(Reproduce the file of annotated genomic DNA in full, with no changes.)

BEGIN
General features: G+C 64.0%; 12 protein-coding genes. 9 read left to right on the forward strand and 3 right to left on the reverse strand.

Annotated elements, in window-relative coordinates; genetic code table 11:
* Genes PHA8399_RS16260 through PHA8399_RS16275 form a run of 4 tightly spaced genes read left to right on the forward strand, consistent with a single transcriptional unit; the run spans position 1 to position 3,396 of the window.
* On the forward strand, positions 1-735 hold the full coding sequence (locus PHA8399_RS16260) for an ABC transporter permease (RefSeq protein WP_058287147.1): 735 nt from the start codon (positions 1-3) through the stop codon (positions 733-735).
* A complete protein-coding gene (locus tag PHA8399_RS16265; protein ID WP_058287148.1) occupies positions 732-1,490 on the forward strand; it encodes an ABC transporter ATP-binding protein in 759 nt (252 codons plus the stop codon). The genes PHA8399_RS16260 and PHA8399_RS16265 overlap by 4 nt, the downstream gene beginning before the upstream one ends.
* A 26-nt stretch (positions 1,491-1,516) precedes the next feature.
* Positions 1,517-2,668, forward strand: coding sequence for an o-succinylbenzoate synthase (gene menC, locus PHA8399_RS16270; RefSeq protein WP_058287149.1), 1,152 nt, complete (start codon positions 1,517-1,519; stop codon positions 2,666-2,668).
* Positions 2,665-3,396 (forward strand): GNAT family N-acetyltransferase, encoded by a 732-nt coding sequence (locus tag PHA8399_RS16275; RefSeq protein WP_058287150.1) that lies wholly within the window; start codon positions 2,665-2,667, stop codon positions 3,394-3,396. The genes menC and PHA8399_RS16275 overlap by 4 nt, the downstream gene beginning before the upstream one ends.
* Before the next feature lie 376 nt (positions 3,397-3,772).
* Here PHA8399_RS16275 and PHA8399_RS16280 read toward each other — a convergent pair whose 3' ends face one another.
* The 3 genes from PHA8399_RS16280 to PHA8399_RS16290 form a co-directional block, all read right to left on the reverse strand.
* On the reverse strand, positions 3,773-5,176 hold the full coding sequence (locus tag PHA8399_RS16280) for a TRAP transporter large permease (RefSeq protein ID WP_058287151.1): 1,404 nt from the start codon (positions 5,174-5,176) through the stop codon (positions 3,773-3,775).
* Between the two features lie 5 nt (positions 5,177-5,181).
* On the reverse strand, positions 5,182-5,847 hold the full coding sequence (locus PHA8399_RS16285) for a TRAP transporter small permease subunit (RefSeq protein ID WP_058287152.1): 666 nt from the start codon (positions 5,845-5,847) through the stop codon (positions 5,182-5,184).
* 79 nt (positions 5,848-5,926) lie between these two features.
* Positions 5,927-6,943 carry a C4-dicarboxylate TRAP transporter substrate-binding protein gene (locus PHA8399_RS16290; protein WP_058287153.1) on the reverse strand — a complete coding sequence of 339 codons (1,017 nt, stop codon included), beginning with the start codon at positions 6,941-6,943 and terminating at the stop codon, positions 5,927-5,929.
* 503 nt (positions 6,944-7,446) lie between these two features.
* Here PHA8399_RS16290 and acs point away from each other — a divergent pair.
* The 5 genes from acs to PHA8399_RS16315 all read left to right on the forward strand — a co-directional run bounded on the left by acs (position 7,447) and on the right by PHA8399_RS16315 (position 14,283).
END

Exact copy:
General features: G+C 64.0%; 12 protein-coding genes. 9 read left to right on the forward strand and 3 right to left on the reverse strand.

Annotated elements, in window-relative coordinates; genetic code table 11:
* Genes PHA8399_RS16260 through PHA8399_RS16275 form a run of 4 tightly spaced genes read left to right on the forward strand, consistent with a single transcriptional unit; the run spans position 1 to position 3,396 of the window.
* On the forward strand, positions 1-735 hold the full coding sequence (locus PHA8399_RS16260) for an ABC transporter permease (RefSeq protein WP_058287147.1): 735 nt from the start codon (positions 1-3) through the stop codon (positions 733-735).
* A complete protein-coding gene (locus tag PHA8399_RS16265; protein ID WP_058287148.1) occupies positions 732-1,490 on the forward strand; it encodes an ABC transporter ATP-binding protein in 759 nt (252 codons plus the stop codon). The genes PHA8399_RS16260 and PHA8399_RS16265 overlap by 4 nt, the downstream gene beginning before the upstream one ends.
* A 26-nt stretch (positions 1,491-1,516) precedes the next feature.
* Positions 1,517-2,668, forward strand: coding sequence for an o-succinylbenzoate synthase (gene menC, locus PHA8399_RS16270; RefSeq protein WP_058287149.1), 1,152 nt, complete (start codon positions 1,517-1,519; stop codon positions 2,666-2,668).
* Positions 2,665-3,396 (forward strand): GNAT family N-acetyltransferase, encoded by a 732-nt coding sequence (locus tag PHA8399_RS16275; RefSeq protein WP_058287150.1) that lies wholly within the window; start codon positions 2,665-2,667, stop codon positions 3,394-3,396. The genes menC and PHA8399_RS16275 overlap by 4 nt, the downstream gene beginning before the upstream one ends.
* Before the next feature lie 376 nt (positions 3,397-3,772).
* Here PHA8399_RS16275 and PHA8399_RS16280 read toward each other — a convergent pair whose 3' ends face one another.
* The 3 genes from PHA8399_RS16280 to PHA8399_RS16290 form a co-directional block, all read right to left on the reverse strand.
* On the reverse strand, positions 3,773-5,176 hold the full coding sequence (locus tag PHA8399_RS16280) for a TRAP transporter large permease (RefSeq protein ID WP_058287151.1): 1,404 nt from the start codon (positions 5,174-5,176) through the stop codon (positions 3,773-3,775).
* Between the two features lie 5 nt (positions 5,177-5,181).
* On the reverse strand, positions 5,182-5,847 hold the full coding sequence (locus PHA8399_RS16285) for a TRAP transporter small permease subunit (RefSeq protein ID WP_058287152.1): 666 nt from the start codon (positions 5,845-5,847) through the stop codon (positions 5,182-5,184).
* 79 nt (positions 5,848-5,926) lie between these two features.
* Positions 5,927-6,943 carry a C4-dicarboxylate TRAP transporter substrate-binding protein gene (locus PHA8399_RS16290; protein WP_058287153.1) on the reverse strand — a complete coding sequence of 339 codons (1,017 nt, stop codon included), beginning with the start codon at positions 6,941-6,943 and terminating at the stop codon, positions 5,927-5,929.
* 503 nt (positions 6,944-7,446) lie between these two features.
* Here PHA8399_RS16290 and acs point away from each other — a divergent pair.
* The 5 genes from acs to PHA8399_RS16315 all read left to right on the forward strand — a co-directional run bounded on the left by acs (position 7,447) and on the right by PHA8399_RS16315 (position 14,283).